Michael Lark - Lazarus
(Photo: Image Comics)

The Uninflected Shot

One other element that both of those series have in common is the writer Greg Rucka, a regular collaborator of Lark’s. In a 2014 conversation with the writer at Planet Comicon in Kansas City, MO, Rucka made the observation that Lark "is very good at the uninflected shot ,and I think that makes Lazarus especially powerful.” That phrase, "the uninflected shot," refers to a concept coined by writer and director David Mamet. Specifically, that individual frames focused on single characters or elements with minimal detail create the language of cinema (or comics) by building upon one another. These carefully chosen shots provide meaning and ideas to the audience through juxtaposition and via the pure image itself. It is the visual storytelling concept of “less is more.” This is something Lark does better than almost any other artist working today. He consistently provides readers with exactly the amount of information needed in every panel and no more.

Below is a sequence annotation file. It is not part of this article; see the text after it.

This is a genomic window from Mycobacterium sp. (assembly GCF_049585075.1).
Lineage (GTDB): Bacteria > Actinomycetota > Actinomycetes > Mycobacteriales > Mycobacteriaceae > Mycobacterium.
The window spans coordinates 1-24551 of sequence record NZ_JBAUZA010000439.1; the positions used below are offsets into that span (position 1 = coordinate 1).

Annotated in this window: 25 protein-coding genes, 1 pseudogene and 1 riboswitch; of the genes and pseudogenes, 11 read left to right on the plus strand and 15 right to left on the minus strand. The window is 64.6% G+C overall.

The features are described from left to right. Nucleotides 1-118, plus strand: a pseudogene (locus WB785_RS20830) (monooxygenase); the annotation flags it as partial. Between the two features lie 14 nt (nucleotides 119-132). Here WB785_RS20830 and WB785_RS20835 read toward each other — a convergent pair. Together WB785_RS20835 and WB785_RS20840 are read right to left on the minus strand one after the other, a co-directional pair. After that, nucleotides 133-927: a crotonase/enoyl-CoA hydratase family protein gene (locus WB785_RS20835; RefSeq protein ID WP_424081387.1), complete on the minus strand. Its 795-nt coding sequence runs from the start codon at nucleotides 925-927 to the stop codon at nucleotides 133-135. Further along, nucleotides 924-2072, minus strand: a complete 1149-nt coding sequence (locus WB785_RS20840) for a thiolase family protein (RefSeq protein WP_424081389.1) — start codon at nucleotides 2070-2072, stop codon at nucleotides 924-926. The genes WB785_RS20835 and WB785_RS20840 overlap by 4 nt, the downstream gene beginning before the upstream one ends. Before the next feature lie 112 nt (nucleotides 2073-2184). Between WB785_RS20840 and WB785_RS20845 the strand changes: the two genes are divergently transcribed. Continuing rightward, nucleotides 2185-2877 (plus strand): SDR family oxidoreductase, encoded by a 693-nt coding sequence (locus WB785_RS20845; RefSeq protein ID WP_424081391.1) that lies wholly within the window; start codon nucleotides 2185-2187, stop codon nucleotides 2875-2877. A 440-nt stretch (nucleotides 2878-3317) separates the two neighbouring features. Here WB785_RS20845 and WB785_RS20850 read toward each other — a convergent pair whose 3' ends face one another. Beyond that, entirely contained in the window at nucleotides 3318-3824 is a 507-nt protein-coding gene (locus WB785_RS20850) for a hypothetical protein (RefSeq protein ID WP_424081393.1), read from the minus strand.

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This also serves to make action-packed moments like the panel above stand out. In a world where reality and concepts are so clearly pinned down, violence can be as terrifying and extraordinary as it ought to be. Lark’s ability to craft dialogue and smaller sequences so well make the exceptions to this rule all the more impressive. It is a matter of calling shots and choosing when tension slowly built over dozens of carefully chosen panels should be released.

This skillful approach is what makes it clear that Lark is not just a great artist, but a superb storyteller. When dissecting his work on Lazarus, it’s possible to dissect individual pages and panels. Careful decision making is present within even the smallest of scenes, focused on how to best deliver the drama of the moment with the maximum impact. Whether you’re looking at two people discussing plans over coffee or a bloody sword duel, Lark is bringing his everything to both sequences. That’s why we love Michael Lark.